6. I would have added the "obsession" for sunglasses. I live in Rome, and every time I see a group of more than 5 persons and ALL of them are wearing sunglasses, I know they are from the US. It may be a cultural thing, maybe linked to another truly American thing: the emphasis on the use of sunscreen. I don't think I have ever met an American Citizen here in Italy who wasn't using sunscreen even for having a walk outside. And sunglasses almost seem to be as important as pants and shoes. I rarely see American tourists not wearing them in the summer months. Is there a specific reason for that or is it just about fashion and aesthetics?

  7. The not traveling outside the US thing is also kind of symptom of the fact that out of the cultivateable land of North America the United States takes up an easy majority of it despite sharing the continent with two other countries. There's just so much of our own country and Heritage and the Heritage of the native people who came before us to study that many Americans don't feel the need to travel internationally.
    And especially since 9/11 with a literal Target painted on our heads and backs most Americans are like No I'd rather deal with the crazy people in my own country there seem to be fewer of them. Rather than travel to somewhere where the media makes it seem like a disproportionate amount of that population doesn't like my country and may actively desire to hurt me simply for being from the country I am from, so why would I go there?

    Liberia was literally founded buy a bunch of abolitionists who thought that Africans would be happier to go back to Africa. But after discovering that the local tribes didn't want these former Africans to come back they simply bought up some land call that Liberia after Liberty and put out advertisements in the United States for any black person who wanted to return to Africa to have free passage and food on the trip to go live in Liberia.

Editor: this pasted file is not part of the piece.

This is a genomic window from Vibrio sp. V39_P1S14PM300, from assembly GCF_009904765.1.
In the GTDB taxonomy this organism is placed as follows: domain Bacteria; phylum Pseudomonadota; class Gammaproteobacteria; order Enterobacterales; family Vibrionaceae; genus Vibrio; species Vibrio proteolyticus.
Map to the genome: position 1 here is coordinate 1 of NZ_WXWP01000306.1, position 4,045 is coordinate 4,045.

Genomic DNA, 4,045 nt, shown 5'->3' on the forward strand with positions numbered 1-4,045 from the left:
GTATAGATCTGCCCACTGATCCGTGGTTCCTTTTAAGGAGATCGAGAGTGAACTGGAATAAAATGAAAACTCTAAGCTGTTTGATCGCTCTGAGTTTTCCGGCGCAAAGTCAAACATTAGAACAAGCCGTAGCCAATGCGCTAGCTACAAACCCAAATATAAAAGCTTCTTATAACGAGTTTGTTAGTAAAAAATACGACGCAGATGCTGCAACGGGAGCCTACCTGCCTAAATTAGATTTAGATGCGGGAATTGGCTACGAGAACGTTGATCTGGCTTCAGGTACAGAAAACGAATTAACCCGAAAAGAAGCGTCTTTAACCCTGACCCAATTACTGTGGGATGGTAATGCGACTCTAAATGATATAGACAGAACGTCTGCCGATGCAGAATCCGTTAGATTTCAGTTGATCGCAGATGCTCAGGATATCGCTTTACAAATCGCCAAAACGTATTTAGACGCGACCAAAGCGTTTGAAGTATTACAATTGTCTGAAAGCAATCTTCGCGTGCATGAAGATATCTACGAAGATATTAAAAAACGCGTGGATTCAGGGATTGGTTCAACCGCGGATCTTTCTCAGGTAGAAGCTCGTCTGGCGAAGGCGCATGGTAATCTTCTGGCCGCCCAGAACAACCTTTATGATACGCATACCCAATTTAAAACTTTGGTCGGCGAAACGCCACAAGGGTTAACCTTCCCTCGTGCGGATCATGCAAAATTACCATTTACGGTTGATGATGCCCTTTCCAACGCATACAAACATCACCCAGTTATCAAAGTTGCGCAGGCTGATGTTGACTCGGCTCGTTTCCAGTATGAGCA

And if it weren't for some busy body saying that well that's technically mail fraud because you sent these things only the black people and to the places where black people gathered like the African Anglican Methodist Church. And other organizations associated with the Abolitionist Movement. Who Express the widely held belief at the time that it was wrong for blacks to be brought to America and so those that wish to leave should be allowed the opportunity to do so but abolitionists should pay for it because the newly freed slaves would not have the resources to do it themselves. There were actually hundreds of families stuck at the Docks who had left their homes and sold everything on the promise of getting on a boat to Liberia. that upon arriving at the ports found that the captain of their boat and the person who was paying for their trip had been arrested and they got stranded in a city they didn't want to be in. Local abolitionist in these ports would often spring for money to get the captain out of jail and hotels to put up the stranded black person's for the night. but the generosity of local abolitionist did not allow everyone who wanted to leave the ability to leave the way the original promise and pool of funds would have.

  8. how about one of these lists for odd things europeans do? why always hating on the u.s.?